Britons FURIOUS at ‘Barnier’s sabotage mission’ as EU’s fishing demands ripped apart

Brexit: Raab addresses ‘outlandish’ EU fishing proposals

Post-Brexit trade talks between the UK and the EU remain at an impasse with outstanding issues of fisheries and the so-called level playing field on competition. Ahead of the resumption of talks on Monday, Mr Barnier issued an update to diplomats of the EU27 member states and insisted the “two conditions are not met yet” but maintained “this deal, it is still possible”.

A huge row erupted after an EU diplomat claimed there had been “backtracking” by the UK negotiating side over access to British coastal waters for EU fishermen beyond the end of the Brexit transition period on December 31.

A UK source immediately knocked back any suggestions of the UK caving into fishing demands at the 11th hour.

They said: “Just not true.”

The reports coming out of Brussels of EU negotiators gaining the upper hand on fishing in trade talks has promoted a severe backlash from a number of Express.co.uk readers.

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Reacting to an earlier story, one reader commented: “The EU keep pushing their lies about the negotiation in the hope the government will accept their ridiculous demands.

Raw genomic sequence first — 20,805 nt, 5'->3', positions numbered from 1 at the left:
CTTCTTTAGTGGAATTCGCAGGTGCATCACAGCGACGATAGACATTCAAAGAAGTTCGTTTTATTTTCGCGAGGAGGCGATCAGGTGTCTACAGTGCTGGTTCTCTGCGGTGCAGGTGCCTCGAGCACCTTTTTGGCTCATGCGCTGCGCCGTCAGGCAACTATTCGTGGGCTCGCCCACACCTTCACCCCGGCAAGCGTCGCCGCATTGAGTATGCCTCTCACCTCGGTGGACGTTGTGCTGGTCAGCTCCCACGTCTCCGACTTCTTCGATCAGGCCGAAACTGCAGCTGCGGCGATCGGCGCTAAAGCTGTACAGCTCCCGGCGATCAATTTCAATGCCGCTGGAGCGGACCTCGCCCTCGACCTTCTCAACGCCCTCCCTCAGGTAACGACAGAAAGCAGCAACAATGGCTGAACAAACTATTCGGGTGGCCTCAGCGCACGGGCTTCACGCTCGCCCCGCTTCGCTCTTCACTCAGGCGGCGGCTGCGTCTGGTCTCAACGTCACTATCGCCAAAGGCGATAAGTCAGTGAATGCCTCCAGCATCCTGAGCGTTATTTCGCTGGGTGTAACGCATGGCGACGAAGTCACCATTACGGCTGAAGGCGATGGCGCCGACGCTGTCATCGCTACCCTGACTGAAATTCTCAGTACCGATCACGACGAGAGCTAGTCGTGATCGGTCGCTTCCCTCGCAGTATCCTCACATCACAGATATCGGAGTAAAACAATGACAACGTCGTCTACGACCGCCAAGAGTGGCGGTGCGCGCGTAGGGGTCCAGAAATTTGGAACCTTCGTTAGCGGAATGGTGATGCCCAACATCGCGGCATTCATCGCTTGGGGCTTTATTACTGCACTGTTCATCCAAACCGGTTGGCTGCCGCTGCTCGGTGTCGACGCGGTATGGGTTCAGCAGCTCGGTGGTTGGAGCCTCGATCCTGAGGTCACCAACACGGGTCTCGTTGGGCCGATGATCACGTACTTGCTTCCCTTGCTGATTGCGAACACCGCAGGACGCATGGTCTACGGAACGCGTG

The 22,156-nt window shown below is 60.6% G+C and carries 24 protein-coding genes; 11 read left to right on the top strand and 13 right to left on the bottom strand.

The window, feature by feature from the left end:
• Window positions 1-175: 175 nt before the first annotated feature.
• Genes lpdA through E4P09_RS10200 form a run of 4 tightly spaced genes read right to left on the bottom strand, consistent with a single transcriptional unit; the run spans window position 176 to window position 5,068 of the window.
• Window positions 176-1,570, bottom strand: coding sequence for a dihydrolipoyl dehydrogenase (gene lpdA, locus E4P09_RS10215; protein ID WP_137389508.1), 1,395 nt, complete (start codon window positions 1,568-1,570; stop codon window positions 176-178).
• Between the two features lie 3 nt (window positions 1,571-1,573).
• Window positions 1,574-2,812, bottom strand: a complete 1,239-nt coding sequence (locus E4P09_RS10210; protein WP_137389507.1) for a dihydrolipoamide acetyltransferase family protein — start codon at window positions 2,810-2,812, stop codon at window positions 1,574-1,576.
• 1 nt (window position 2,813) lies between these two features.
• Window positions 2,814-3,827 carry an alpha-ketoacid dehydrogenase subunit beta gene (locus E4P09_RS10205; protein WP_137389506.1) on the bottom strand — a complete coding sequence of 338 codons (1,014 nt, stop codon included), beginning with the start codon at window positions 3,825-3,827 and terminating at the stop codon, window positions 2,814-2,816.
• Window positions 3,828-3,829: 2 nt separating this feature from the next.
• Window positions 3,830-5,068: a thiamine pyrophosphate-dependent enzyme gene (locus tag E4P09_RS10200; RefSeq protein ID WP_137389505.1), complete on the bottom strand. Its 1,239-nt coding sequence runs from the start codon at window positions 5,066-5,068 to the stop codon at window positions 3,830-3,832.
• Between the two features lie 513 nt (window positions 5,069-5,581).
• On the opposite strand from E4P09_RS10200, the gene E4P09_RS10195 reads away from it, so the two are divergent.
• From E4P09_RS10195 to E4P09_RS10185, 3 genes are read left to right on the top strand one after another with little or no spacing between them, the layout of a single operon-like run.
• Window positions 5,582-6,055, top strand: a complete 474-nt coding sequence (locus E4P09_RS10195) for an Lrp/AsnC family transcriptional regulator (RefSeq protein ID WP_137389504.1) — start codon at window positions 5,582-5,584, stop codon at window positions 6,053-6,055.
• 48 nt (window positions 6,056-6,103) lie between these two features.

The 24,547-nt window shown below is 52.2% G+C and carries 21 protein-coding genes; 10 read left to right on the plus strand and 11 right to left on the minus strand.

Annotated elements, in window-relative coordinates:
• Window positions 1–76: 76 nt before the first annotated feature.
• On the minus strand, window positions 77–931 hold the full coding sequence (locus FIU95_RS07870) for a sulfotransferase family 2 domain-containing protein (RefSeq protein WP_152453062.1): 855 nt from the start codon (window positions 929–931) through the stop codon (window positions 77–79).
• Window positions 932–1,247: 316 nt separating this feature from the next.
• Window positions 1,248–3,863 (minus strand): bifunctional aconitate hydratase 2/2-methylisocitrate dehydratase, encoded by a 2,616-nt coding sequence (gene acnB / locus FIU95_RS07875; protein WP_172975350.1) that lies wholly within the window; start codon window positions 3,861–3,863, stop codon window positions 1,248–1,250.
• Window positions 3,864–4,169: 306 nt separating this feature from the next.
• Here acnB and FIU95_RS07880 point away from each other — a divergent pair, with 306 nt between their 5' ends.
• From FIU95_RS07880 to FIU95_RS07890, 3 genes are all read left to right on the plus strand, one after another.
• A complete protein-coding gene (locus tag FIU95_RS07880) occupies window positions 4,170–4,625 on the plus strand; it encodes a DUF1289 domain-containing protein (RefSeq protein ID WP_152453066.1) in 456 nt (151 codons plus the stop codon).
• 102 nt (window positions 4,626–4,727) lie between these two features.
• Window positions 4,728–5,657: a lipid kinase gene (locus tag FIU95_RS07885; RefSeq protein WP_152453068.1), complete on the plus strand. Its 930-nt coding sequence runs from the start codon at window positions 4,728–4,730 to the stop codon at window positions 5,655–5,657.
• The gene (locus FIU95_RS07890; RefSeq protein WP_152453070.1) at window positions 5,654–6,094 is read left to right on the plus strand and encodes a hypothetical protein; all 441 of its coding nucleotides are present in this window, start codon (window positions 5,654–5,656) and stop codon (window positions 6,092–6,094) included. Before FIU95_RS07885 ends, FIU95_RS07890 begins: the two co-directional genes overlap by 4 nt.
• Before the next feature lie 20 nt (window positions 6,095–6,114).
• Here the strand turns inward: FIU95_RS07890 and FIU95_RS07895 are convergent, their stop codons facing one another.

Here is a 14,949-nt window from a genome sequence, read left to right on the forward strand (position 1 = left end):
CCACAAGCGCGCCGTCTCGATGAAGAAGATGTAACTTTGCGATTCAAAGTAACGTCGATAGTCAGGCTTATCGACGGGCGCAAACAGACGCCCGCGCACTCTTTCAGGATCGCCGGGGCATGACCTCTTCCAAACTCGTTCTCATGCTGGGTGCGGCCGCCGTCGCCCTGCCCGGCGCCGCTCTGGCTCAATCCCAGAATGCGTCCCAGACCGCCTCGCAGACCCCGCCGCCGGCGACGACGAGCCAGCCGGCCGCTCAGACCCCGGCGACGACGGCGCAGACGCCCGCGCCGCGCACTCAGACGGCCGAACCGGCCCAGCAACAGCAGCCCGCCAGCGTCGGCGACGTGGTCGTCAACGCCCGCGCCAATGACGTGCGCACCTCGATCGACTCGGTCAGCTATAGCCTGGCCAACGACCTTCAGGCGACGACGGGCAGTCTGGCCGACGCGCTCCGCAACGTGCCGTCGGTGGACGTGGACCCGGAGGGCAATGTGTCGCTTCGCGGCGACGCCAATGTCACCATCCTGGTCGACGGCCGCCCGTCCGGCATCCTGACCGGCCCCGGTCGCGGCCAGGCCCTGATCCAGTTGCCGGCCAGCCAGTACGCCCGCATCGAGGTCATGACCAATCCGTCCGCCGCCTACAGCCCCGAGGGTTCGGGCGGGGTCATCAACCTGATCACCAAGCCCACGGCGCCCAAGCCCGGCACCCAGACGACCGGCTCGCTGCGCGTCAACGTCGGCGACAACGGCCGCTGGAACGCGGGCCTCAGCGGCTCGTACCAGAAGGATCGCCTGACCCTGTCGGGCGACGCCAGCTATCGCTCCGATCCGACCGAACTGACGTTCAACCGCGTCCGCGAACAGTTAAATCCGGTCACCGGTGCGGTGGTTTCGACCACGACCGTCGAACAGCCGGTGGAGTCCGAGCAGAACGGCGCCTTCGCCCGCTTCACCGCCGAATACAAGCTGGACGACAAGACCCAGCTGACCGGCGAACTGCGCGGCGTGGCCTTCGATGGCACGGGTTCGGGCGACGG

“No way can we be bound by the EU fishing quotas and their laws and regulations.

“We voted to return all sovereignty back to the UK no more outsourced government.”

Another user said: “Barnier’s mission has always been to sabotage Brexit rather than look for sensible options.”

A third wrote: “Time to stop useless talks now! Britain get ready for no deal!”

Meanwhile, a fourth added: “No deal Brexit will leave the EU in shreds – Not Britain.”

The UK has vowed to leave the EU Common Fisheries Policy and take back control of its 200 nautical mile Exclusive Economic Zone.

EU negotiators, under the pressure of fishing nations such as France, have vowed to block a wider trade deal if there is no agreement on access to UK waters

Britain will become an independent coastal state from January and the Government has confirmed four Royal Navy gunboats have been placed on standby to guard UK waters in the event of a no deal exit.

Foreign Secretary Dominic Rabb doubled down on the Government’s commitment and insisted the UK is “going to exercise full control in the way I think people would expect over our fisheries”.

Boris Johnson and European Commission President Ursula von der Leyen agreed to “go the extra mile” following crunch talks on Sunday evening, prompting suggestions of a short extension to the talks in January.

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But, Business Secretary Alok Sharma reiterated the UK would stop talks at the end of the month regardless of the outcome.

Speaking to the BBC, he said: “We have always said the transition period ends at the end of December and we will not be continuing discussions beyond that.

“Any deal that we have will then have to go through Parliament, so that would really be cutting it quite fine.”

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